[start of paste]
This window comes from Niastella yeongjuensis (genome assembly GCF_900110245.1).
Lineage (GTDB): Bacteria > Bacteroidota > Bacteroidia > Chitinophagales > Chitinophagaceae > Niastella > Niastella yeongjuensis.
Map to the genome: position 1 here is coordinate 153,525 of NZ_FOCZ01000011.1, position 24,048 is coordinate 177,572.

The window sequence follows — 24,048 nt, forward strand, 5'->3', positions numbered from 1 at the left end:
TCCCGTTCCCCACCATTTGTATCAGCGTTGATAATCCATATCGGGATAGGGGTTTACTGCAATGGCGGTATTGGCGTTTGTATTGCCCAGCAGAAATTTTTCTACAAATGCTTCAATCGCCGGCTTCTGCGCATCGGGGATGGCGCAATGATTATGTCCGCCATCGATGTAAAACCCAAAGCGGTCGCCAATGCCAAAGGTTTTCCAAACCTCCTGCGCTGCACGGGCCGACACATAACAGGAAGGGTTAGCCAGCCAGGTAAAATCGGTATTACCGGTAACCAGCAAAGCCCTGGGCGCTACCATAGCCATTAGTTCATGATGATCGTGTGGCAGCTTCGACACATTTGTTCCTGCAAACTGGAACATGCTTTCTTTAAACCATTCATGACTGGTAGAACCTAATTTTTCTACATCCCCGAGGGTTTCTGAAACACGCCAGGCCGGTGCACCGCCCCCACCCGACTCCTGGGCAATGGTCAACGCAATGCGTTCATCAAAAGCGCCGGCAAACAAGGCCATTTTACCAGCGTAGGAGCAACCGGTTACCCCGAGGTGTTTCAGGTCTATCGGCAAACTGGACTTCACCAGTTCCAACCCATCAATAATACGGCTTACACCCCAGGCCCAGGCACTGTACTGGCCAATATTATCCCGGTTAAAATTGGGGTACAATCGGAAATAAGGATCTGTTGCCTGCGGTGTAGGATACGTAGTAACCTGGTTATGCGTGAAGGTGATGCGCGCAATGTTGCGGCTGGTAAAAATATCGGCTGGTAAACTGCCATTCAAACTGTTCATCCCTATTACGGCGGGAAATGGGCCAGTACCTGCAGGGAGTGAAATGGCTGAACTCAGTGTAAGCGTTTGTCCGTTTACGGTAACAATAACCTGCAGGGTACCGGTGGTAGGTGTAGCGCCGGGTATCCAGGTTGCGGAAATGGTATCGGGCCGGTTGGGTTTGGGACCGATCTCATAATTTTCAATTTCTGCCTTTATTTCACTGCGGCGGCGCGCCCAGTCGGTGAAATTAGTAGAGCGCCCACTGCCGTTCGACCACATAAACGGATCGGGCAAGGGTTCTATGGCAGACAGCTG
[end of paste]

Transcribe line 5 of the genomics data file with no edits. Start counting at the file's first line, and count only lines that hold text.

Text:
TCCCGTTCCCCACCATTTGTATCAGCGTTGATAATCCATATCGGGATAGGGGTTTACTGCAATGGCGGTATTGGCGTTTGTATTGCCCAGCAGAAATTTTTCTACAAATGCTTCAATCGCCGGCTTCTGCGCATCGGGGATGGCGCAATGATTATGTCCGCCATCGATGTAAAACCCAAAGCGGTCGCCAATGCCAAAGGTTTTCCAAACCTCCTGCGCTGCACGGGCCGACACATAACAGGAAGGGTTAGCCAGCCAGGTAAAATCGGTATTACCGGTAACCAGCAAAGCCCTGGGCGCTACCATAGCCATTAGTTCATGATGATCGTGTGGCAGCTTCGACACATTTGTTCCTGCAAACTGGAACATGCTTTCTTTAAACCATTCATGACTGGTAGAACCTAATTTTTCTACATCCCCGAGGGTTTCTGAAACACGCCAGGCCGGTGCACCGCCCCCACCCGACTCCTGGGCAATGGTCAACGCAATGCGTTCATCAAAAGCGCCGGCAAACAAGGCCATTTTACCAGCGTAGGAGCAACCGGTTACCCCGAGGTGTTTCAGGTCTATCGGCAAACTGGACTTCACCAGTTCCAACCCATCAATAATACGGCTTACACCCCAGGCCCAGGCACTGTACTGGCCAATATTATCCCGGTTAAAATTGGGGTACAATCGGAAATAAGGATCTGTTGCCTGCGGTGTAGGATACGTAGTAACCTGGTTATGCGTGAAGGTGATGCGCGCAATGTTGCGGCTGGTAAAAATATCGGCTGGTAAACTGCCATTCAAACTGTTCATCCCTATTACGGCGGGAAATGGGCCAGTACCTGCAGGGAGTGAAATGGCTGAACTCAGTGTAAGCGTTTGTCCGTTTACGGTAACAATAACCTGCAGGGTACCGGTGGTAGGTGTAGCGCCGGGTATCCAGGTTGCGGAAATGGTATCGGGCCGGTTGGGTTTGGGACCGATCTCATAATTTTCAATTTCTGCCTTTATTTCACTGCGGCGGCGCGCCCAGTCGGTGAAATTAGTAGAGCGCCCACTGCCGTTCGACCACATAAACGGATCGGGCAAGGGTTCTATGGCAGACAGCTG